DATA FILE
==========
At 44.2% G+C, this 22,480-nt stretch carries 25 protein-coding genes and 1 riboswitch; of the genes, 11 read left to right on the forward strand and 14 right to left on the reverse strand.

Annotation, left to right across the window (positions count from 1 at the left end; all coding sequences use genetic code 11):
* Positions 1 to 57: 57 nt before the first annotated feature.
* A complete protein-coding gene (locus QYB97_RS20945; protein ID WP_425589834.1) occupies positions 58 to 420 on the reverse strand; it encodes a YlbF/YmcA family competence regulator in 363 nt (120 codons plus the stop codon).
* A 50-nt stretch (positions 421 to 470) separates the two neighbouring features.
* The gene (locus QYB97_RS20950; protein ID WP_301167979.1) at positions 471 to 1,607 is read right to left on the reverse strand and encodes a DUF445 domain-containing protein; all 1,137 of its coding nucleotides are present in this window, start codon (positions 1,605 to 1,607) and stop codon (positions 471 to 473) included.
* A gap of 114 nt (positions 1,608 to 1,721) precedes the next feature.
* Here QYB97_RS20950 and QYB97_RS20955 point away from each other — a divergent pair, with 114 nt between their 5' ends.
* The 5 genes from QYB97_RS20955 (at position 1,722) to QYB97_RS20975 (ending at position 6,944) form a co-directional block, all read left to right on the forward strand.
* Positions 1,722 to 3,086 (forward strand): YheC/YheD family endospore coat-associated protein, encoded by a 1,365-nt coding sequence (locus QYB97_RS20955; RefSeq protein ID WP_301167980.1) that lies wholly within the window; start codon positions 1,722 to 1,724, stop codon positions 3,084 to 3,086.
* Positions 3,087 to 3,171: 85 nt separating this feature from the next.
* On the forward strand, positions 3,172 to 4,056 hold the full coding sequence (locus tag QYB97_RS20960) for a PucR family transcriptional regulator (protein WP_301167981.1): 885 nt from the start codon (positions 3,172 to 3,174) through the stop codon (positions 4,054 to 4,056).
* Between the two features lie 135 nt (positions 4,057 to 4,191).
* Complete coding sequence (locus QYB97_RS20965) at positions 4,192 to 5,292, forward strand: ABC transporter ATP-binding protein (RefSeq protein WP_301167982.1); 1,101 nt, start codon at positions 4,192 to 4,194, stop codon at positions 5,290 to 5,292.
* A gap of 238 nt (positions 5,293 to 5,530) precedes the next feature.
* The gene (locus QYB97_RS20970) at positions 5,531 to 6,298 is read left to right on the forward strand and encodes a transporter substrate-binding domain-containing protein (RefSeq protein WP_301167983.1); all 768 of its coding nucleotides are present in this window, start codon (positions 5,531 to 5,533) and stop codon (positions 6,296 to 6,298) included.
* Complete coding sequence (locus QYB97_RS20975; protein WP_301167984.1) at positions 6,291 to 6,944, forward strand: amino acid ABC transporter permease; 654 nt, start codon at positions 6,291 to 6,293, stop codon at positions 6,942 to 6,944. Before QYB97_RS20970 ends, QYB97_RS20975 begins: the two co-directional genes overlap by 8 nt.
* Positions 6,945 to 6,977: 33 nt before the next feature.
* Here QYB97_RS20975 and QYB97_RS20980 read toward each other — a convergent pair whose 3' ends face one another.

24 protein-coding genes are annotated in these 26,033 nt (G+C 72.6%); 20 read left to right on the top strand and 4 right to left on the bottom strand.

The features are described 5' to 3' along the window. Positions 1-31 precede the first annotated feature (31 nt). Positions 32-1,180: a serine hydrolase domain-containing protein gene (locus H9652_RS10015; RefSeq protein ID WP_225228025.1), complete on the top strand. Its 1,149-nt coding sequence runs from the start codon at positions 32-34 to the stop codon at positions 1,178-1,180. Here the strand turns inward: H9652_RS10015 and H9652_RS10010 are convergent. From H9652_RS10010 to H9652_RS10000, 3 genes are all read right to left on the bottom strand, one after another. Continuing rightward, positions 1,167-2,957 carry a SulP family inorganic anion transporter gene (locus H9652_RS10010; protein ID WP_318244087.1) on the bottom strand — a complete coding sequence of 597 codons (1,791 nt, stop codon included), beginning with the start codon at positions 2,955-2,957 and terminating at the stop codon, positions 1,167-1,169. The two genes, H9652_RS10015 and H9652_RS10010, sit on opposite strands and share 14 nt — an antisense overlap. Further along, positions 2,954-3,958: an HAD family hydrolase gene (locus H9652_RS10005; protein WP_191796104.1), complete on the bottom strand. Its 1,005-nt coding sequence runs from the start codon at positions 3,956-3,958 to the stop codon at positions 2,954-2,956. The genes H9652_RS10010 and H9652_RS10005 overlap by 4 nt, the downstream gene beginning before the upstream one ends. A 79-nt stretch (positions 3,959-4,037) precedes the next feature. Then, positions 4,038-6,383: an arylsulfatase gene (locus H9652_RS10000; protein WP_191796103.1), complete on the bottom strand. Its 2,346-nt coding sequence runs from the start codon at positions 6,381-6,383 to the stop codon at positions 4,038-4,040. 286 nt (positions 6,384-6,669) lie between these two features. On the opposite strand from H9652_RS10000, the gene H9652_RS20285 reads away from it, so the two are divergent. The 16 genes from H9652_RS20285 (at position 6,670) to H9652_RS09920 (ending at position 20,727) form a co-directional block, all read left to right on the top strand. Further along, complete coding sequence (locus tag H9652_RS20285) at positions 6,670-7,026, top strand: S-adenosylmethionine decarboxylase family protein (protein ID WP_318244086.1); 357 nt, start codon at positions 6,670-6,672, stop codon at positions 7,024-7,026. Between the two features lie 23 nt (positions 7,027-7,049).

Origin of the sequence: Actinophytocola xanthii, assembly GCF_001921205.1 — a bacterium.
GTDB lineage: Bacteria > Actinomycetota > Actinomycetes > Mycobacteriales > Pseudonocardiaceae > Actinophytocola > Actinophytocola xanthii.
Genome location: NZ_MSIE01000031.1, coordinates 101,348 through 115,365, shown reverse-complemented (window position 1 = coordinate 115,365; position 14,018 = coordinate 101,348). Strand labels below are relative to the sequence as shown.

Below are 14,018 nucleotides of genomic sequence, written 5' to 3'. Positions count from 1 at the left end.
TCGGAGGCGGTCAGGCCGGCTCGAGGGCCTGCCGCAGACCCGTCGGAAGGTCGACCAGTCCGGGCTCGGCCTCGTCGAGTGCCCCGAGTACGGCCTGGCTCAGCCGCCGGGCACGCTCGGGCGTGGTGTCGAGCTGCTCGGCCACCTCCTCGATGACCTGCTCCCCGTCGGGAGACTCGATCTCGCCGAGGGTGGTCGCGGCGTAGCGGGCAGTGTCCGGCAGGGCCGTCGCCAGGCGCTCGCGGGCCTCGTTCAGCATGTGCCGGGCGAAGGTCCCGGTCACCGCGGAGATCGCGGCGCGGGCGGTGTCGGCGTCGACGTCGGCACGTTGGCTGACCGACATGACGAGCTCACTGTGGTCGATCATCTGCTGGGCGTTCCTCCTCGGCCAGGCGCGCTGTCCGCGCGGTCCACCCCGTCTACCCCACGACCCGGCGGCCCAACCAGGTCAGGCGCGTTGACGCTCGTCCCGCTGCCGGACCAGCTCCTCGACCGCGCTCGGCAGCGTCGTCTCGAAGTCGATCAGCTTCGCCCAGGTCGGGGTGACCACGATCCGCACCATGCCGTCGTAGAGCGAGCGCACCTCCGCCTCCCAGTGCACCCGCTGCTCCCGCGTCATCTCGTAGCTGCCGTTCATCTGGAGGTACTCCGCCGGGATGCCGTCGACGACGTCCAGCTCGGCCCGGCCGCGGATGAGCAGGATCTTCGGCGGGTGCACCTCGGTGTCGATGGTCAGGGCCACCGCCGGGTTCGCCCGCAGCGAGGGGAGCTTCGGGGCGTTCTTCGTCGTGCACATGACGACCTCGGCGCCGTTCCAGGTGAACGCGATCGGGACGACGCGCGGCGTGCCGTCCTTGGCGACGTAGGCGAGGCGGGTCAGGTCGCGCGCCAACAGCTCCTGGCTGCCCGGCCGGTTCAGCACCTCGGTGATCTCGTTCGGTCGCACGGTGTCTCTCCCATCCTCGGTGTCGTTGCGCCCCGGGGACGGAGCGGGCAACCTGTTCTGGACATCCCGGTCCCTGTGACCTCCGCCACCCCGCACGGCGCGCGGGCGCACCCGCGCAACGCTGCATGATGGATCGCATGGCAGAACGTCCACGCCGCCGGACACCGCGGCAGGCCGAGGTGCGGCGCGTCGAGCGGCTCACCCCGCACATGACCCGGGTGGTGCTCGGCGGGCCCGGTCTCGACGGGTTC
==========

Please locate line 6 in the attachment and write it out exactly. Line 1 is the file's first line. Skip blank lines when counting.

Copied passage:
* The gene (locus QYB97_RS20950; protein ID WP_301167979.1) at positions 471 to 1,607 is read right to left on the reverse strand and encodes a DUF445 domain-containing protein; all 1,137 of its coding nucleotides are present in this window, start codon (positions 1,605 to 1,607) and stop codon (positions 471 to 473) included.